Copyright
D. Peirce.

Observer and record of agriculture, Science and art (Volume v.1) online

. (page 17 of 35)
Online LibraryD. PeirceObserver and record of agriculture, Science and art (Volume v.1) → online text (page 17 of 35)
Font size
QR-code for this ebook


cising his own discretion in regulating the
quantities. It is safest to err on the side
of the white lead, as the durability of the
cement is no way injured by it, only a
longer time is required for it to dry and
harden. When the fittings will not ad-
mit easily of so thick a substance as flan-
nel being interposed, linen may be substi-
tuted, or even paper or thin pasteboard.

This cement answers well also for join-
ing broken stones, however large. Cis-
terns built of square stones, put together
with this cement, will never leak, or want
any repairs. In this case the stones need
not be entirely bedded in it; an inch, or
even less, of the edges that lie next the
water, need only be so treated; the rest of
the joint may be filled with good lime.

Another Cement that will stand the
action of boiling water or steam. — This
cement, which is preferable even to the
former for steam engines, is prepared as
follows: Take two ounces of sal ammoni-
ac, one ounce of flowers of sulphur, and
sixteen ounces of cast iron filings, or bor-



I.———

I ings, mix all well together by rubbing
them in a mortar, and keep the powder
dry.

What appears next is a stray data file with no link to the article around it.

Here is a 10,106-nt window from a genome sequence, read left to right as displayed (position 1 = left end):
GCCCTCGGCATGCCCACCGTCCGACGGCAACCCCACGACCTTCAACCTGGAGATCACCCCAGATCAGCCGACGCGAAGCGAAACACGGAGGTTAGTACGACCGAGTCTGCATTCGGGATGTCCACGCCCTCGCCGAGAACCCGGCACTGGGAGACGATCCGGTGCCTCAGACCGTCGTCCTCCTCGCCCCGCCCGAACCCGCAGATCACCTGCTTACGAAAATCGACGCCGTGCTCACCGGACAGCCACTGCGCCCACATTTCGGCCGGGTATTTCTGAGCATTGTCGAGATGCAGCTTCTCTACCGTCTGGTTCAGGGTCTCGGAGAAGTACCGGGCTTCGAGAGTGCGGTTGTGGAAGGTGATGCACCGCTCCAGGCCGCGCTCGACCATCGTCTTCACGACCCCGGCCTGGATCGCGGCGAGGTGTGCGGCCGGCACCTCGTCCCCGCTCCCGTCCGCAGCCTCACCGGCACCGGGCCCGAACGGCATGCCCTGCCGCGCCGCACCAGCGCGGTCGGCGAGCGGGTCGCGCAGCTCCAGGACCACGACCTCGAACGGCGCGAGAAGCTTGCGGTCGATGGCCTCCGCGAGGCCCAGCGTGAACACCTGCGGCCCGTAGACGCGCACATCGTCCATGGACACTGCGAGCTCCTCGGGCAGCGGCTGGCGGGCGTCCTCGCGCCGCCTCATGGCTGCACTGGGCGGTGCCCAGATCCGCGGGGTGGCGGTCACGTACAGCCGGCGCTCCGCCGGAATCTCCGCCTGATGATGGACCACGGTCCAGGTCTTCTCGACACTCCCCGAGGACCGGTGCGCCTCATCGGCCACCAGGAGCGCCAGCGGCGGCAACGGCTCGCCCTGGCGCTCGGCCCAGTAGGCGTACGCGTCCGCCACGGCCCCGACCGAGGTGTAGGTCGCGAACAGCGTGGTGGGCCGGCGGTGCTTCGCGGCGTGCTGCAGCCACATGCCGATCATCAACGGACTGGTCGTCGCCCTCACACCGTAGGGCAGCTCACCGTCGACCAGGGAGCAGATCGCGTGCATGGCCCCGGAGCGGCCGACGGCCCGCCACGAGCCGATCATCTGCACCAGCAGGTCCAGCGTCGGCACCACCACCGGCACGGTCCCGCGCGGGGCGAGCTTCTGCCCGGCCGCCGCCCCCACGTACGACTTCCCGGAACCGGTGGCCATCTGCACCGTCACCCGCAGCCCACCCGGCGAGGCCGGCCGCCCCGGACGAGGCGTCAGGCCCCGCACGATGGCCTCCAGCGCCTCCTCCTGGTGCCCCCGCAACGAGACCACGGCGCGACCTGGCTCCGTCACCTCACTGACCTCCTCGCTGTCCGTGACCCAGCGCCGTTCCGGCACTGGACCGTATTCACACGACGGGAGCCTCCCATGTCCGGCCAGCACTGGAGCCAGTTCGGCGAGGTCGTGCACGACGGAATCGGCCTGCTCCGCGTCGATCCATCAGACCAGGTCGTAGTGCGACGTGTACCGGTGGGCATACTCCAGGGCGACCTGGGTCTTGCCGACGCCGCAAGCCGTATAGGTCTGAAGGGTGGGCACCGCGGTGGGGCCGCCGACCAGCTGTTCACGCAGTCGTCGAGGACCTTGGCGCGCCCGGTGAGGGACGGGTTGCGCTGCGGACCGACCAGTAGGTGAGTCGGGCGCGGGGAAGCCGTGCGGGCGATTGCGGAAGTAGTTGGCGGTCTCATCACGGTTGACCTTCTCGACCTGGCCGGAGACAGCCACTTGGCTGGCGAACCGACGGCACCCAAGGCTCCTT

When the cement is wanted for use
take one part of the above powder and
twenty parts of clean iron borings or
filings, and blend them intimately by
grinding them in a mortar.

Wet the compound with water, and
when brought to a convenient consistence,
apply it to the joint with a wooden or
blunt spatula. By a phiy of aftinities,
which those who are at all acquainted
with chemistry will be at no loss to com-
prehend, a degree of action and re-action
takes place among the ingredients, and
between them and the iron surfaces, which
at last causes the whole to unite as one
mass.

In fact, after a time, the mixture and the
surfaces of the flanches become species of
pyrites, holding a very large j)roportion
of iron, all the parts of which cohere
strongly together.

Blood Cement. — A cement often used
by coppersmiths to lay over the rivets and
edges of the sheets of copper in large boil-
ers, to serve as an additional security to
the joinings, and to secure cocks,



Online LibraryD. PeirceObserver and record of agriculture, Science and art (Volume v.1) → online text (page 17 of 35)